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What is Stress?

Posted on: December 1st, 2017

The holidays are here! This time of year brings delicious food, some much needed time off work, and quality family time. But it also brings the stresses of holiday shopping, party planning, and (let’s face it) quality family time. As we approach Christmas and New Year’s we will be posting a three part series on stress – healthy ways to bust it and stretches that can relieve some of the physical symptoms that come with stress.

But first, what exactly IS stress?

Stress is our reaction to an environment that is presenting a challenge. These challenges can be short term, which creates a short term response to this abnormal events. Think the jolt you get when you open your shower curtain and see a giant spider, or the burst of speed when you’re pushing yourself to the fastest you have ever run on a treadmill for 30 seconds. These short term responses to normal events still present their own health challenges.

Then, there are long term stressors. These can be either a series of stressful events happening one right after the other (a domino effect of stress, if you will) or chronic stress that may come from an ever-present and unchanging stressor – examples could be an extremely rigorous exercise routine, unhealthy job conditions, or even becoming caretaker for an ailing family member.

These environmental challenges produce tangible effects in our body.
Mentally: anxiety, distraction, feeling overwhelmed and unable to focus
Physically: muscle strain, soreness, tension, slouching posture

But, the real kicker with stress is that mental stress can actually produce physical effects in our bodies. Over half of chronic diseases and dysfunctions in the body can be linked to stress. So, what can we do to help ease and cope with our mental stress? One simple tip: Breathe.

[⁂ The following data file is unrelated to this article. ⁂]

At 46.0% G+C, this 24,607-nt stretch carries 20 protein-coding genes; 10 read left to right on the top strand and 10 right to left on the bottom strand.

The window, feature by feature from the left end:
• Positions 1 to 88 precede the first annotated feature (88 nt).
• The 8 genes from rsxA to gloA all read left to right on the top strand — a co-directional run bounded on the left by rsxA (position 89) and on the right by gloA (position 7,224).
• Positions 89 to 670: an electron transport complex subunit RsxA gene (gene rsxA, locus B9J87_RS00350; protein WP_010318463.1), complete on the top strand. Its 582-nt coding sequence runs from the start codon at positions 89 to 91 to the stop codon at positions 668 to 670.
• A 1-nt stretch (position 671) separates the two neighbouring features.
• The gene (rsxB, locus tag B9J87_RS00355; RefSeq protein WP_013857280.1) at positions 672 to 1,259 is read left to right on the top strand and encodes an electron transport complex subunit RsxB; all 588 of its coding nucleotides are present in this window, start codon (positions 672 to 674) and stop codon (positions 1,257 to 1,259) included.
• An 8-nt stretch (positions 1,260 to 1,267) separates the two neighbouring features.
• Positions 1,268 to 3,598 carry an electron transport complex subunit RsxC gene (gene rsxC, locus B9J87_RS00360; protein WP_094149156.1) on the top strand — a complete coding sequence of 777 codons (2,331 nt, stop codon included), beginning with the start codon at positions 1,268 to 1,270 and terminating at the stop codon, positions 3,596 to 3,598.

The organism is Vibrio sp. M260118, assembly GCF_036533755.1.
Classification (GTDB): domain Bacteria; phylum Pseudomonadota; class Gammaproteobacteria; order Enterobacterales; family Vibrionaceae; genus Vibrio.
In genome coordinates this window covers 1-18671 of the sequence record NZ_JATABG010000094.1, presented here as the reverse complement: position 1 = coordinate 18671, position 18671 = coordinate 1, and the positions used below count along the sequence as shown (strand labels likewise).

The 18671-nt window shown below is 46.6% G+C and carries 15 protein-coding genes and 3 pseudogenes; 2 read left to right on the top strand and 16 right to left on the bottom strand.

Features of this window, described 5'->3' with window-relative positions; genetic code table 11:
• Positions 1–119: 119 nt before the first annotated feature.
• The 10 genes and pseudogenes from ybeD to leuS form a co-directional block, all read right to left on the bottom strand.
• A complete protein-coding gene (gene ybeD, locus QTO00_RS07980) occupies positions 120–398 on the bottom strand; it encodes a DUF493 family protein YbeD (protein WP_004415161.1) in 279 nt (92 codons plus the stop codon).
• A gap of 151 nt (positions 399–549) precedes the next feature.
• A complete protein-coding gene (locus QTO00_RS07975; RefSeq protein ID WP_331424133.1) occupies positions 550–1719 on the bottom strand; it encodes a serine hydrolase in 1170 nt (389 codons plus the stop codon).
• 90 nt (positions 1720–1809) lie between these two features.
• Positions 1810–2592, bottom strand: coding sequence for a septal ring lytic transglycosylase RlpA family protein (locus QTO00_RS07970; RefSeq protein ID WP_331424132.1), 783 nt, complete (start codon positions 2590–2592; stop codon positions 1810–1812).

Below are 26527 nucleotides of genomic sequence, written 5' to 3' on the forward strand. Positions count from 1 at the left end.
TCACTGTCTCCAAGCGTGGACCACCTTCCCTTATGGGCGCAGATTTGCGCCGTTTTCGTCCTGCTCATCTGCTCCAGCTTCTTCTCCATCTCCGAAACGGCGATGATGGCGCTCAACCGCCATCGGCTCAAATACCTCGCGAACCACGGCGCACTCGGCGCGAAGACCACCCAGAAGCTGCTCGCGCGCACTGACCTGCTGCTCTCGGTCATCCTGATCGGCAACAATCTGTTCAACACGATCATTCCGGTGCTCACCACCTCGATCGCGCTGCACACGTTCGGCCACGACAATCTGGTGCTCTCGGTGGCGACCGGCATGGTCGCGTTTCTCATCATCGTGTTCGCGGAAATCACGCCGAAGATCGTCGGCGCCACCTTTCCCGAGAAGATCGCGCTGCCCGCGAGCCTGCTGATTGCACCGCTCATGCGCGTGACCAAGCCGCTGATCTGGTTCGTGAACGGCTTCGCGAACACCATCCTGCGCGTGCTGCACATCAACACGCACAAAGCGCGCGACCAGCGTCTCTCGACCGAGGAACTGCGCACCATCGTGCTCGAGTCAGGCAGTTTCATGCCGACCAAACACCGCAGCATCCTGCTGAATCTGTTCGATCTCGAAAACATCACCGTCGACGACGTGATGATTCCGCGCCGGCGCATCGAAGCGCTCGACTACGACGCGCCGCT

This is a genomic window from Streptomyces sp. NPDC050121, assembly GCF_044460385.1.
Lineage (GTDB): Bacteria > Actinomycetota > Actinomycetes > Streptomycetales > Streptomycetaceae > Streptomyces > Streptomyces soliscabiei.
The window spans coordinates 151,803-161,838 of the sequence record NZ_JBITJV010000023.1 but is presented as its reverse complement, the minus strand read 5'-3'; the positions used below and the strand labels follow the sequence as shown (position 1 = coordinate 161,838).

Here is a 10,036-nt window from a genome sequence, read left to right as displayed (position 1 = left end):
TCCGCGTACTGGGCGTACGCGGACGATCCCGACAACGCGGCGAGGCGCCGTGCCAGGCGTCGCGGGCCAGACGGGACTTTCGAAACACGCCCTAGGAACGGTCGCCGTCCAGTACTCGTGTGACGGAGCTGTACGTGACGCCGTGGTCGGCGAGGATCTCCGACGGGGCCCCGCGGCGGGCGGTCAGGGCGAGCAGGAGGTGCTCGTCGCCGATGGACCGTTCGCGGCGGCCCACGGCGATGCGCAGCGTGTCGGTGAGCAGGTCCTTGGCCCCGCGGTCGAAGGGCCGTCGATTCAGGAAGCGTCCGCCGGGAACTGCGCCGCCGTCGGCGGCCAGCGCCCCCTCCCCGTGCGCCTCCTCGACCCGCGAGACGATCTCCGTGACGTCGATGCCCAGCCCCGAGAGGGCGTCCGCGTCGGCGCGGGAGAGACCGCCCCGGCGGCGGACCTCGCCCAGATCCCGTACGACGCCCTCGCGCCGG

The stress response can be reduced by consciously breathing using the diaphragm. Shallow, upper chest breathing is a part of the typical stress response. Making a conscious effort to breathe using the abdomen can reduce the stress response. Abdominal breathing helps control the nervous system and encourages the body to relax, relieving tension and bringing with it a range of health benefits.

To focus on abdominal breathing, sit comfortably and raise your ribcage to expand your chest. Place one hand on your chest and the other on your abdomen. Take notice of how your upper chest and abdomen are moving while you breathe. Concentrate on your breath and try to gently breathe in and out through the nose. Your upper chest should be still while your breath is coming primarily from expanding your lower abdomen. This allows the diaphragm to work more efficiently with your abdomen rather than your chest, creating slower, deeper breathes that can ease stress.

Try taking 2 minutes out of your day to concentrate on abdominal breathing. You deserve some stress-free moments this holiday season!